All forms of public transportation require the acquisition of land to support them. If homes and farms were in the proposed path of the road, canal, or train tracks, most of the time the landowner could be swayed to donate or sell his land for the "greater public good". In cases where the landowner could not be convinced to give up his land, the state had the legal right to take it without his consent, as long as the landowner received "just compensation". This is called eminent domain, and the power to exercise it is granted to the federal government in the Fifth Amendment to the U.S. Constitution, and to New York in the state constitution. It has been challenged in court multiple times.
In many cases, however, instead of buying the land outright, the railroads acquired a right-of-way to use the land.
[This page does not address the massive federal and state land grants to railroads with the purpose of building the transcontinental railroad and settling the American West.]
Connecting the Great Lakes to New York City
The first two railroads in Dutchess County were long-distance north-south lines that originated in New York City and terminated in Albany, making several stops as they traversed through the county. They were built to take advantage of the western trade from the Great Lakes and the Erie Canal. The New York & Harlem Railroad went from Manhattan to Albany through the Harlem Valley of Dutchess County, and the Hudson River Railroad hugged the Hudson River shoreline from Manhattan to Albany. Both lines were completed by 1852.
Steamboat travel couldn't compete with the Hudson River RR. A trip by train from New York City to Poughkeepsie took 2½ hours. This was the final stop at the outset, and passengers would disembark and if going on to Albany would either take a steamboat, or in winter a stagecoach. The distance from Poughkeepsie to Albany was shorter than from New York to Poughkeepsie, yet it would take another 4½ hours by steamboat for this leg of the journey.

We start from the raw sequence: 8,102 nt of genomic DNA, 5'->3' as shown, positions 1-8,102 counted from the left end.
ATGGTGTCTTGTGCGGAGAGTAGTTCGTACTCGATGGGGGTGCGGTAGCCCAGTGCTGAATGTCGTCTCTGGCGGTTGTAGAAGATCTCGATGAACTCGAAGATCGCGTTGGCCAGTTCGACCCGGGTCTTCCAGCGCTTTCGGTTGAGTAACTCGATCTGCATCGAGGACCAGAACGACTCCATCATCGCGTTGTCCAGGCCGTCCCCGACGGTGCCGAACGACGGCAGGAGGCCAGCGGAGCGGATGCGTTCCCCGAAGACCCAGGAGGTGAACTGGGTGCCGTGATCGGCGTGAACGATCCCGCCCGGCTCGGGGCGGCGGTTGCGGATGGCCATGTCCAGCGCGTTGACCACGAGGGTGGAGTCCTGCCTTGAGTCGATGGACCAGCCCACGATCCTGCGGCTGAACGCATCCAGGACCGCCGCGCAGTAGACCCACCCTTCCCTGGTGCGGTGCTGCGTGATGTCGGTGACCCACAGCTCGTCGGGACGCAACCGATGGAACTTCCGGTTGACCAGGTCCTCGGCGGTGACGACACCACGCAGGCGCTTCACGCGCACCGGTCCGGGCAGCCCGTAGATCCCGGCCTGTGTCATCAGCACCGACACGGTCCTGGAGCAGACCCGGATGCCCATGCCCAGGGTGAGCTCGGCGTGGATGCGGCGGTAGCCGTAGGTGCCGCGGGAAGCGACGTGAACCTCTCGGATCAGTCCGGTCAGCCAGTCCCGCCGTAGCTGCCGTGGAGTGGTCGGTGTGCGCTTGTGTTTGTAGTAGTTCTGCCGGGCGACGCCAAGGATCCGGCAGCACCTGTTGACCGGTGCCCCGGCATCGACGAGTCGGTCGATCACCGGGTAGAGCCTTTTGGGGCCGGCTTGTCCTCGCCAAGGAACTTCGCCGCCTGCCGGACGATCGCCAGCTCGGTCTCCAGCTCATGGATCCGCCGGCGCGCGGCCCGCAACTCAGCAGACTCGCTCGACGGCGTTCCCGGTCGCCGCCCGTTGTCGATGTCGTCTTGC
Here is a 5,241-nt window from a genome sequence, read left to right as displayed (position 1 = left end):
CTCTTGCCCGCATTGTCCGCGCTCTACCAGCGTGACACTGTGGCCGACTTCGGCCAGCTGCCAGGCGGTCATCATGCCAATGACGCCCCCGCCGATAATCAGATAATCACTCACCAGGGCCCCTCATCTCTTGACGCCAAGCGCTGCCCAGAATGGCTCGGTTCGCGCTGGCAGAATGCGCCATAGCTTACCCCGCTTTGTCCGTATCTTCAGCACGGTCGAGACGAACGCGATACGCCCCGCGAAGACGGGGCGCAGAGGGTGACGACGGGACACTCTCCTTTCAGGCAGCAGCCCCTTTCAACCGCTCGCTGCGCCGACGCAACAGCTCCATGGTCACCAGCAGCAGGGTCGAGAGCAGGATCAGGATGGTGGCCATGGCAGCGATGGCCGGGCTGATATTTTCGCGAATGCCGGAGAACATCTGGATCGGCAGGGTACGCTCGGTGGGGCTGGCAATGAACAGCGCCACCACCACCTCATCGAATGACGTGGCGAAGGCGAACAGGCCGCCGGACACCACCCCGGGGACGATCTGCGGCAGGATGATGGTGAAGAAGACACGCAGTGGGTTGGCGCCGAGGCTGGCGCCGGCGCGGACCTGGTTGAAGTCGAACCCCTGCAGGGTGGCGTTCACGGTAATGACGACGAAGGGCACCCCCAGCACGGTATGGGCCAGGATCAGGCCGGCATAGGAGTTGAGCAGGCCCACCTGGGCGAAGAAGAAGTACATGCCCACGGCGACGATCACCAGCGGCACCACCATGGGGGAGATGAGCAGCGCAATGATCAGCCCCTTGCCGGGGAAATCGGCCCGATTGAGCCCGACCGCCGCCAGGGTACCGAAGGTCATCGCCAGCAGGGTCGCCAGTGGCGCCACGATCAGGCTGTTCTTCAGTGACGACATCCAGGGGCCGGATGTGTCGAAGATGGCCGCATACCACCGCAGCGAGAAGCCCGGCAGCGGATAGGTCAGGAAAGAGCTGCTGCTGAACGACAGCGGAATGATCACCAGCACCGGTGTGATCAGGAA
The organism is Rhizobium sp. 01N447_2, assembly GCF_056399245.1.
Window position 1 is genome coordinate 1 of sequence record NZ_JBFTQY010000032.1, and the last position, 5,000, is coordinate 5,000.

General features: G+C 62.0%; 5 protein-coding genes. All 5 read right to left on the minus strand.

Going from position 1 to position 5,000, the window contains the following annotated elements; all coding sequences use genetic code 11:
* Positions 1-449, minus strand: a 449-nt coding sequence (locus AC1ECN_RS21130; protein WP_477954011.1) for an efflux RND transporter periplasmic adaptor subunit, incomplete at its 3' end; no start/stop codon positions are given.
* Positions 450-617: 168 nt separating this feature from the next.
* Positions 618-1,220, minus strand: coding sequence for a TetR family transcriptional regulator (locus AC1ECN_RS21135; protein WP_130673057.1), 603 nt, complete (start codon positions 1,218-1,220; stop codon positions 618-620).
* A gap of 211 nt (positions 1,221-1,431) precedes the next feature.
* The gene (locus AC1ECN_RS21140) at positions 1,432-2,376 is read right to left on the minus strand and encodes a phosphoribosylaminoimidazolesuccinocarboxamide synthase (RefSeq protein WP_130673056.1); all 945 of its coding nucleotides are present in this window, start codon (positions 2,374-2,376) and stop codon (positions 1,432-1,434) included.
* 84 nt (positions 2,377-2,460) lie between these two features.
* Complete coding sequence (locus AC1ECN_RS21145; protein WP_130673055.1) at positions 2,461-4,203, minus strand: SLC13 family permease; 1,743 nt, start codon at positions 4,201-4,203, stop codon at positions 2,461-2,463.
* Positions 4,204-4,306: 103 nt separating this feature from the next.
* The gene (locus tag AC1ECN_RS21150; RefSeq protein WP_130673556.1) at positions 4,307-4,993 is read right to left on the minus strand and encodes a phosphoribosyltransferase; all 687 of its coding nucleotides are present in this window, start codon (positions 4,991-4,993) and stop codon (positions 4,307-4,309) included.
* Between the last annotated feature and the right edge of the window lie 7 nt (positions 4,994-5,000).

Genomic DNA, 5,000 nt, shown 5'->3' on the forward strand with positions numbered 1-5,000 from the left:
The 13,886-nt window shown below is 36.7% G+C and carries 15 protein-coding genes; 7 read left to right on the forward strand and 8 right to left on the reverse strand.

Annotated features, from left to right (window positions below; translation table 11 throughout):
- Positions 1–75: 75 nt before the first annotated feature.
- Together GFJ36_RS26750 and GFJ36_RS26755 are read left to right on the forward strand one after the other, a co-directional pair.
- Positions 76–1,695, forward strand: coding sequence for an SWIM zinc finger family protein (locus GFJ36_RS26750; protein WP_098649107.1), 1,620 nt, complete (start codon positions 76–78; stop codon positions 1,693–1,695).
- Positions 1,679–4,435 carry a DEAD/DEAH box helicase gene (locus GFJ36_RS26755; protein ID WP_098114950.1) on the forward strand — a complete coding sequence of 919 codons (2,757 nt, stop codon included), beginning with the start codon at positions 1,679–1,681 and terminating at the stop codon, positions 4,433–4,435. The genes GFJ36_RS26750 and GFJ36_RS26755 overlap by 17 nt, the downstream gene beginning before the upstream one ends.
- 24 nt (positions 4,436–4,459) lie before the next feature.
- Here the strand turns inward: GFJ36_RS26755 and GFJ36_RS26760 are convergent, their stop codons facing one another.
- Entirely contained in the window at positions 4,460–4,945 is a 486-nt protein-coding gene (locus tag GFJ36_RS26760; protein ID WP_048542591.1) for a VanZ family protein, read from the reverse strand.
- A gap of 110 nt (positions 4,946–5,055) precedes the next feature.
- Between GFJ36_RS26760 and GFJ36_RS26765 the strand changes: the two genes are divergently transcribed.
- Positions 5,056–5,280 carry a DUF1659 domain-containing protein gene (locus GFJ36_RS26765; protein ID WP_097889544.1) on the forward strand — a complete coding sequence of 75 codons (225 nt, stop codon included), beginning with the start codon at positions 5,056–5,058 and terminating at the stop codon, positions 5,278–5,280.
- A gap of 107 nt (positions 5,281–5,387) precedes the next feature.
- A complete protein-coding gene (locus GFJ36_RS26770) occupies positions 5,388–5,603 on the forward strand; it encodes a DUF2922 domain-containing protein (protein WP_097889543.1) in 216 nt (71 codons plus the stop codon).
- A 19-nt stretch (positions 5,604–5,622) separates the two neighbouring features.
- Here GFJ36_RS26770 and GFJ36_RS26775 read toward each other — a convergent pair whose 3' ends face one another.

Getting the Money
There would be no "short lines" (that is, lines that originated and terminated within Dutchess County) for another two decades, even though there were proposals on the table. Lack of funds was a factor.
Railroads were partly financed by the local towns that would be serviced by them, and Dutchess County had been hit hard by the financial panics of 1837 and 1857. Also, the public was still in love with the idea of building canals. In 1833, an attempt to construct a railroad from Poughkeepsie through Pine Plains to the Connecticut state line failed, followed by another failed attempt in 1836. Both failed because most people wanted a canal instead. The end result was that they got neither.
The railroads had several advantages over canals. For one thing, in northern climates the waterways froze in winter, making this mode of transportation largely seasonal. Another advantage was that the railroads could go everywhere; eventually, most major cities and even small towns were serviced by a railroad.
Dutchess County was uniquely positioned to take advantage of east-west rail traffic. An intensive PR campaign was waged to convince people that investing in railroads was the right way to go. While politicking over routes led to further delay, more and more people began to support the idea of railroads.